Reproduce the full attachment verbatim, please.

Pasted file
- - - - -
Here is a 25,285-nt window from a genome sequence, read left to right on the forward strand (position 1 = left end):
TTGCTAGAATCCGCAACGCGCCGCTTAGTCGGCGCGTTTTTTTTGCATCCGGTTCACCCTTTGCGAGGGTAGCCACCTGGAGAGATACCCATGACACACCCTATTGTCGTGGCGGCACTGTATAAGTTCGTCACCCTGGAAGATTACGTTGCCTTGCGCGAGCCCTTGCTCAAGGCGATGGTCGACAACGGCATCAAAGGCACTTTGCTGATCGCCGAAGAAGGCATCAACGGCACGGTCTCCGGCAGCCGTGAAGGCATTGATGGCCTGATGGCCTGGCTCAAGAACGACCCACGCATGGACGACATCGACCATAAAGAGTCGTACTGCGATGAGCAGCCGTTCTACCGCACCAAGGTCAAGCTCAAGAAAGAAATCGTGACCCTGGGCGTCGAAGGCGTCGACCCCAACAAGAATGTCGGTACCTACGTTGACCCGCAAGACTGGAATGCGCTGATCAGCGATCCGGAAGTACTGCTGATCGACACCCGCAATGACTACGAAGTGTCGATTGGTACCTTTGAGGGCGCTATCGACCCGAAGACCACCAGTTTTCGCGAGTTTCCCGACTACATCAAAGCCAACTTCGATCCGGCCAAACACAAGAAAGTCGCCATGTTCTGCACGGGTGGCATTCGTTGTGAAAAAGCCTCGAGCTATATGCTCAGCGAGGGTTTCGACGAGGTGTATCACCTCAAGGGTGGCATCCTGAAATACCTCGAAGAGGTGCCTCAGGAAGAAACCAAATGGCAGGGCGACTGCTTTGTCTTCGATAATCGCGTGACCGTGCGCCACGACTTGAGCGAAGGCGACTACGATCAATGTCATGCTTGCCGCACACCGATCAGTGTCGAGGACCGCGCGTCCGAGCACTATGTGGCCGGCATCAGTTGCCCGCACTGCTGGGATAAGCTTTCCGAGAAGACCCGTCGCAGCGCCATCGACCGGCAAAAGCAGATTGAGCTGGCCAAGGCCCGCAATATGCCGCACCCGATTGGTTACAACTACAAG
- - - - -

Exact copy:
Here is a 25,285-nt window from a genome sequence, read left to right on the forward strand (position 1 = left end):
TTGCTAGAATCCGCAACGCGCCGCTTAGTCGGCGCGTTTTTTTTGCATCCGGTTCACCCTTTGCGAGGGTAGCCACCTGGAGAGATACCCATGACACACCCTATTGTCGTGGCGGCACTGTATAAGTTCGTCACCCTGGAAGATTACGTTGCCTTGCGCGAGCCCTTGCTCAAGGCGATGGTCGACAACGGCATCAAAGGCACTTTGCTGATCGCCGAAGAAGGCATCAACGGCACGGTCTCCGGCAGCCGTGAAGGCATTGATGGCCTGATGGCCTGGCTCAAGAACGACCCACGCATGGACGACATCGACCATAAAGAGTCGTACTGCGATGAGCAGCCGTTCTACCGCACCAAGGTCAAGCTCAAGAAAGAAATCGTGACCCTGGGCGTCGAAGGCGTCGACCCCAACAAGAATGTCGGTACCTACGTTGACCCGCAAGACTGGAATGCGCTGATCAGCGATCCGGAAGTACTGCTGATCGACACCCGCAATGACTACGAAGTGTCGATTGGTACCTTTGAGGGCGCTATCGACCCGAAGACCACCAGTTTTCGCGAGTTTCCCGACTACATCAAAGCCAACTTCGATCCGGCCAAACACAAGAAAGTCGCCATGTTCTGCACGGGTGGCATTCGTTGTGAAAAAGCCTCGAGCTATATGCTCAGCGAGGGTTTCGACGAGGTGTATCACCTCAAGGGTGGCATCCTGAAATACCTCGAAGAGGTGCCTCAGGAAGAAACCAAATGGCAGGGCGACTGCTTTGTCTTCGATAATCGCGTGACCGTGCGCCACGACTTGAGCGAAGGCGACTACGATCAATGTCATGCTTGCCGCACACCGATCAGTGTCGAGGACCGCGCGTCCGAGCACTATGTGGCCGGCATCAGTTGCCCGCACTGCTGGGATAAGCTTTCCGAGAAGACCCGTCGCAGCGCCATCGACCGGCAAAAGCAGATTGAGCTGGCCAAGGCCCGCAATATGCCGCACCCGATTGGTTACAACTACAAG